Puppet Master 4 is the first of the retconned timeline PM films to take place in the modern world. After Part 3 turned the original PM, Andre Toulon, into a good guy, an all new master for the tiny terrors was needed. This film gives us just that. And it adds more intrigue to the backstory of just how the puppets come to life. But is it any good? Well, read on and find out…
Puppet Master 4 Synopsis:
Taken from the Full Moon website:
Toulon’s Puppets for once, are about to do something good. As the bad puppets turn good!. The mini-menaces Blade, Tunneler, and Pinhead go toe-to-toe with their most menacing enemy yet-a team of terrifying, gremlin-like creatures known as “Totems” that are sent by the evil Egyptian demon Sutekh to recapture the magic stolen by Toulon. The demons target a young scientist, Rick who is now in possession of the Puppet Master secrets. As the creatures attempt to terminate his research and regain the “secret of life”, they leave a deadly path of destruction until the evil Totems finally find Toulon’s puppets in their way. However, Rick has a secret weapon on his side and the newest head-swapping puppet…Decapitron!
Puppet Master 4 Analysis:
Director Jeff Burr has made a really rather entertaining entry into the franchise with part 4. Rather than keep trying to up the ante in terms of gore, he chooses instead to focus more on plot. Obviously, we are not in Citizen Kane territory here, but more of the film is spent setting up the scenario than you would normally expect.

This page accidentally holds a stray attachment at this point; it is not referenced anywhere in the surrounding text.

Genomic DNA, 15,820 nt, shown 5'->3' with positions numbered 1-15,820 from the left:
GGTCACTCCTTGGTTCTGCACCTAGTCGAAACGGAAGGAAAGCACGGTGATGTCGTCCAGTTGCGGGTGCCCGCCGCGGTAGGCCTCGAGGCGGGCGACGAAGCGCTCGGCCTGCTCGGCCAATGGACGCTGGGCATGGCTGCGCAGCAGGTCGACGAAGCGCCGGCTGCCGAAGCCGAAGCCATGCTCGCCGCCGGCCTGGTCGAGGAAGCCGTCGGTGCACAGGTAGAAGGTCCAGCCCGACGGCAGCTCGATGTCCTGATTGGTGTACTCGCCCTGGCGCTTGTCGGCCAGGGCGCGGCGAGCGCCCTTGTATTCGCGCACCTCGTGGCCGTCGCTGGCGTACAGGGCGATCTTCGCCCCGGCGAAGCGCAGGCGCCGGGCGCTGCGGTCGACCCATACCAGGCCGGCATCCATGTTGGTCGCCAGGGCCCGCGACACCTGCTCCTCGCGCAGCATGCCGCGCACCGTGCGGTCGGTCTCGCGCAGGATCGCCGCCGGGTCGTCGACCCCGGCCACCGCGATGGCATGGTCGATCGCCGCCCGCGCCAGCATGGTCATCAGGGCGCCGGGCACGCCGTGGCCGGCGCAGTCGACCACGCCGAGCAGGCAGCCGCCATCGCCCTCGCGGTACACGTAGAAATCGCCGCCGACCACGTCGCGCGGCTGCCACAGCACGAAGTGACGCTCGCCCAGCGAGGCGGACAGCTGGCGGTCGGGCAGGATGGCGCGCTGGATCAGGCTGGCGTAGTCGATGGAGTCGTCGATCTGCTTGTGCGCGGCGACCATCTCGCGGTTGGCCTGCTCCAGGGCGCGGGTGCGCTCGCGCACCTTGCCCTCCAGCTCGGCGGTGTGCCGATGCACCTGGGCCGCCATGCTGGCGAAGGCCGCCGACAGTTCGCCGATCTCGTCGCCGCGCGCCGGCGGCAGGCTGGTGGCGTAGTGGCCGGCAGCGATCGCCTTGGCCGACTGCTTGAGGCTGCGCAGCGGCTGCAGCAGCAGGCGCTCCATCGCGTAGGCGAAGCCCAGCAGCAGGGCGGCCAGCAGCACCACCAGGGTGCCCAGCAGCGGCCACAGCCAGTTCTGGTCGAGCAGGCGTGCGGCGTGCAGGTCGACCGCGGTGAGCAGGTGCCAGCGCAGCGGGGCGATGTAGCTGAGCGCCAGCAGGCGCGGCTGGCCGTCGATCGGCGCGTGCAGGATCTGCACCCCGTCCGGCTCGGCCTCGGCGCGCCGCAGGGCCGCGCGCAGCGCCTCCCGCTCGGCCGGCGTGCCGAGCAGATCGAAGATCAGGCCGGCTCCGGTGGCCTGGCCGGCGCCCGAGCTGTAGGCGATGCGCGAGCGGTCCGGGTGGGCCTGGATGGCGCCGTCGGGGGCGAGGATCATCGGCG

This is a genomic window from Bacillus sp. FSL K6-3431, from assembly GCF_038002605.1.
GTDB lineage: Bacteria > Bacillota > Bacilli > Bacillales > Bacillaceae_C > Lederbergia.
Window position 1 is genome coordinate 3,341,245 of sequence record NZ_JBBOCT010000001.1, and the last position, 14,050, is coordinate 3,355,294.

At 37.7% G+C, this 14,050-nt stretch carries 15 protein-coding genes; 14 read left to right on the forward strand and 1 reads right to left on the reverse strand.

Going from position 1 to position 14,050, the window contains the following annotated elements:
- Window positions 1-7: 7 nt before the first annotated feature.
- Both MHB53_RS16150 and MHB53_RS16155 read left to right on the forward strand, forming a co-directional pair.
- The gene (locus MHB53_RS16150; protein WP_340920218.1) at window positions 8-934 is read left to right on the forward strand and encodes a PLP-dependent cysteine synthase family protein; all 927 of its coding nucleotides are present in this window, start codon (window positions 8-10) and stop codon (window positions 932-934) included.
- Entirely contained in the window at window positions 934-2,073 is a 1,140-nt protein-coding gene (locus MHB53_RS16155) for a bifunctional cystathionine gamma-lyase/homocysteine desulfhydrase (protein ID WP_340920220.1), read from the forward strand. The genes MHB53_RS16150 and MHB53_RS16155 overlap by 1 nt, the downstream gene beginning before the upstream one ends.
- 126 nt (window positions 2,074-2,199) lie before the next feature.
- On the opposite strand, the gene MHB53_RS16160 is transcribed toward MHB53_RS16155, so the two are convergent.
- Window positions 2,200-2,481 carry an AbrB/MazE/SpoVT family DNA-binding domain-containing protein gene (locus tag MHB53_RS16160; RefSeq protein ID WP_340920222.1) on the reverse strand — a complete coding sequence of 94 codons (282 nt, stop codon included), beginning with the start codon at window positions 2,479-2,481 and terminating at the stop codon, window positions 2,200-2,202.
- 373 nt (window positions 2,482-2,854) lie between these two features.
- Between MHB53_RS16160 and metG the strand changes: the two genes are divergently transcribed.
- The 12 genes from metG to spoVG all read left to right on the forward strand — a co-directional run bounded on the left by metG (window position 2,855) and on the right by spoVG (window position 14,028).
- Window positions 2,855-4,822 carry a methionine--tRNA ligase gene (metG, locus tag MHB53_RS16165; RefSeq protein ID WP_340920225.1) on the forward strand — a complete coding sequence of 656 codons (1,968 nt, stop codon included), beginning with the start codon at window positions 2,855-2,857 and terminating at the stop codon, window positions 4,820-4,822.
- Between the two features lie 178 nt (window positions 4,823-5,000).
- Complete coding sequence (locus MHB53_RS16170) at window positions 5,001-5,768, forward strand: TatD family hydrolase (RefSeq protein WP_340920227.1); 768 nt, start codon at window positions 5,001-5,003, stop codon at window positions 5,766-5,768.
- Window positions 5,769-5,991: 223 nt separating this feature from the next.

The effects that are present are all exceptionally well done. Even the obviously rubber Sutekh suit is pretty damn good all things considered. The relatively small amount of gore is well presented, and the puppets as usual are the stars. Even the new “Totem” creatures look pretty snazzy.
Visually, the film looks great. Yes, some of the darker scenes betray the films limited budget by being a bit over grainy. This is to be expected however. Burr and his cinematographer do make the film look far nicer than most DTV fare of the time (a standard occurence for Full Moon) by shooting on proper 35mm stock.
Audio is acceptable, again betraying the low budget nature of the production by being basic but effective.
Clocking in at just 79 minutes, the film is well paced, and doesn’t outstay it’s welcome at all.
Compared to the first 3 releases in the series, the extras are not quite as substantial here:
They are, however well presented, and worthy of your time.
Puppet Master 4 is another highly enjoyable entry into the franchise. Well shot, decently acted, and highly entertaining, it ticks all the boxes needed for a good night in.
4/5 Fiends: well worth the effort.
Buy Puppet Master 4: Amazon.co.uk